Book Reviews | Gordon Campbell | News Flashes | Scoop Features | Scoop Video | Strange & Bizarre | Search

 


Feedback: Hooters, Not Personal Development

Re: “Baise Moi, Plain Smut and Violence?”

BSB’s article makes some good points, but it misses what I see as the big picture.

Firstly, the Becks Film Festival has the same relationship with provocative, intelligent film, as Penthouse has with literature – you might find the odd good article, but it ain’t what puts bucks in the till. It's escapist entertainment pure and simple - the bigger the hooters, the bigger the queues.

Secondly, if anyone is actually interested in expanding their viewpoint on issues like rape, a better start is to shelve the movie tickets and start talking to actual people. Say, a rape victim for instance. But of course, they’re much less likely to show you their hooters, if that’s what you’re really after..

I'd rate (insert your own judgement here – I reckon I’m being generous) 5-10% of the people glued to the Becks screen might be there to expand their mental and emotional horizons. The rest simply for the rush. How else to explain the popularity of horror movies? Listen to the typical conversation around Reservior Dogs, Pulp Fiction or any number of the violence-saturated celluloid that turn directors into stars, and investors into richer investors. There's more thought provoked by the ‘Racing Times’. The masses are hooked because it's hip to be bad, extreme, and graphic.

Every neo-liberal loves Voltaire, and God knows I'm as wary of thought-police and censors as the next person, but doesn't there come a time to simply admit the truth that what we have in place now is not working, as measured by rising violence, crime, relationship-failure rates?

Time to admit that - patronising as it may sound – while BSB may be capable of being meaningfully moved by Baise Moi, the majority are unlikely to be? And that the net loss of allowing its banning from our screens may be less than the net loss of acquiescing to the steady and incremental desensitisation that is happening, continuously, in real people.

Does any else find it strange that the only ones game enough to stand up and try to draw the line are the (often religious) extremes such as the SPCS? Since there’s clearly no danger of the art world imposing limitations on its ‘right’ to self-expression, I’m actually glad to hear that voice that cautions - ‘you can have a lot of fun without being stupid about it’ – even if that voice comes from an extreme minority. It’s what a bunch of us are already thinking, we’re just too lazy, too comfortable, or too politically correct to get up and do or say anything about it.

I don't see anything changing in the world until somehow, as societies, we start to voluntarily limit our excesses. Our blind faith in the responsibility of the individual somehow spontaneously spilling over into collective responsibility - it simply isn't working. We need to begin working as communities to establish where the boundaries lie, and be less afraid to draw a line. That’s ordinary Joes, starting to discriminate and stand up for what is healthy for our society and what isn’t. And that‘s only going to happen when we recognise that our sacrosanct ‘rights’ to see what we want, when we want it, have outstripped our maturity as a society. And it’s time to get real about it.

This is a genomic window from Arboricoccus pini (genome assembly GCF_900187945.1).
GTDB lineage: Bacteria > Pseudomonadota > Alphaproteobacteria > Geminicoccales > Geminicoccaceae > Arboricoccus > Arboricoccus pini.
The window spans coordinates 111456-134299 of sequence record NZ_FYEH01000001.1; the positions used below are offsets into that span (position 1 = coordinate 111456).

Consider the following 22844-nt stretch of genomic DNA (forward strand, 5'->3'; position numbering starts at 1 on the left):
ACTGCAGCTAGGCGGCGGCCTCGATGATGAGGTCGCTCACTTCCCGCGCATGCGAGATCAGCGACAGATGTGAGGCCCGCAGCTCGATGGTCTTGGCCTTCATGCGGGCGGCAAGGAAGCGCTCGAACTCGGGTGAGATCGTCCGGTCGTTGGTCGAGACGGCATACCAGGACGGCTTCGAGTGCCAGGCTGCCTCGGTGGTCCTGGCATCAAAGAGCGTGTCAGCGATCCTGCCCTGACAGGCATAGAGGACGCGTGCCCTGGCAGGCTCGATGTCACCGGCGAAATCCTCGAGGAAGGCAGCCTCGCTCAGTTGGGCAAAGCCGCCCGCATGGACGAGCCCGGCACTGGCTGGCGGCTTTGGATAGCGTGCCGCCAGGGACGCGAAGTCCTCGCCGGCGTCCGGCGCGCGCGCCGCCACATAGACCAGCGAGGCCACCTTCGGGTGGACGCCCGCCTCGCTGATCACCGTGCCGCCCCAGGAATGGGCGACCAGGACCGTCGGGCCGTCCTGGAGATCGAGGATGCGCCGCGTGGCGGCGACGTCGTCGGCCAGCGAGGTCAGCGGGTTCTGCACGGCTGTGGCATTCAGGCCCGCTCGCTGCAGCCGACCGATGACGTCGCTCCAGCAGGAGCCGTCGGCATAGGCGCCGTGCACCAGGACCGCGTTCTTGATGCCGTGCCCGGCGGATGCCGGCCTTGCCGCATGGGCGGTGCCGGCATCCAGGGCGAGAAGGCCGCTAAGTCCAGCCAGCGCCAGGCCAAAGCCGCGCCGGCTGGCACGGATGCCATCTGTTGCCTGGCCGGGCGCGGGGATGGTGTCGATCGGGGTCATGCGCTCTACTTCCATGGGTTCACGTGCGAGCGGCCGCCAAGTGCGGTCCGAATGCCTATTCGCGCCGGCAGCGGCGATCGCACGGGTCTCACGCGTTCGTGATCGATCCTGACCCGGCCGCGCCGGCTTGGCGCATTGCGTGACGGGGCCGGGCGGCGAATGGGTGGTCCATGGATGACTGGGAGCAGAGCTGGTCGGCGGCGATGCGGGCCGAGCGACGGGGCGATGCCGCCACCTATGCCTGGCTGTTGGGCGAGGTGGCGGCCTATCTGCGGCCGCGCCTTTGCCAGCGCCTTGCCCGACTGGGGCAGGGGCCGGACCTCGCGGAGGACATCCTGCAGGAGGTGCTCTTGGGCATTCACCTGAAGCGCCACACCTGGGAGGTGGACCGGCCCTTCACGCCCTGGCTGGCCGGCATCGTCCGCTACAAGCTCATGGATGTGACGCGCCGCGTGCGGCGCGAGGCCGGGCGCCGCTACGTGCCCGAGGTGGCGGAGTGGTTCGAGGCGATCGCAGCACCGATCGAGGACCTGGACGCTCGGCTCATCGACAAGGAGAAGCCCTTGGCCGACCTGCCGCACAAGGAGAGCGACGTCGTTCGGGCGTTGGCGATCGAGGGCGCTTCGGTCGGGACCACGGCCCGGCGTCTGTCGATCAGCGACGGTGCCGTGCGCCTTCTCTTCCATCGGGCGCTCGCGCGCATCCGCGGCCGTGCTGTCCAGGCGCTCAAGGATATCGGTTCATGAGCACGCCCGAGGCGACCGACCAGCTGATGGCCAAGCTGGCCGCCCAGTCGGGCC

© Scoop Media

 
 
 
 
 
Top Scoops Headlines

 

Werewolf: Living With Rio’s Olympic Ruins

Mariana Cavalcanti Critics of the Olympic project can point a discernible pattern in the delivery of Olympics-related urban interventions: the belated but rushed inaugurations of faulty and/or unfinished infrastructures... More>>

Live Blog On Now: Open Source//Open Society Conference

The second annual Open Source Open Society Conference is a 2 day event taking place on 22-23 August 2016 at Michael Fowler Centre in Wellington… Scoop is hosting a live blog summarising the key points of this exciting conference. More>>

ALSO:

Buildup:

Gordon Campbell: On The Politicising Of The War On Drugs In Sport

It hasn’t been much fun at all to see how “war on drugs in sport” has become a proxy version of the Cold War, fixated on Russia. This weekend’s banning of the Russian long jumper Darya Klishina took that fixation to fresh extremes. More>>

ALSO:

Binoy Kampmark: Kevin Rudd’s Failed UN Secretary General Bid

Few sights are sadder in international diplomacy than seeing an aging figure desperate for honours. In a desperate effort to net them, he scurries around, cultivating, prodding, wishing to be noted. Finally, such an honour is netted, in all likelihood just to shut that overly keen individual up. More>>

Open Source / Open Society: The Scoop Foundation - An Open Model For NZ Media

Access to accurate, relevant and timely information is a crucial aspect of an open and transparent society. However, in our digital society information is in a state of flux with every aspect of its creation, delivery and consumption undergoing profound redefinition... More>>

Keeping Out The Vote: Gordon Campbell On The US Elections

I’ll focus here on just two ways that dis-enfranchisement is currently occurring in the US: (a) by the rigging of the boundary lines for voter districts and (b) by demanding elaborate photo IDs before people are allowed to cast their vote. More>>

Ramzy Baroud: Being Black Palestinian - Solidarity As A Welcome Pathology

It should come as no surprise that the loudest international solidarity that accompanied the continued spate of the killing of Black Americans comes from Palestine; that books have already been written and published by Palestinians about the plight of their Black brethren. In fact, that solidarity is mutual. More>>

ALSO:


Get More From Scoop

 
 
 
 
 
 
 
Top Scoops
Search Scoop  
 
 
Powered by Vodafone
NZ independent news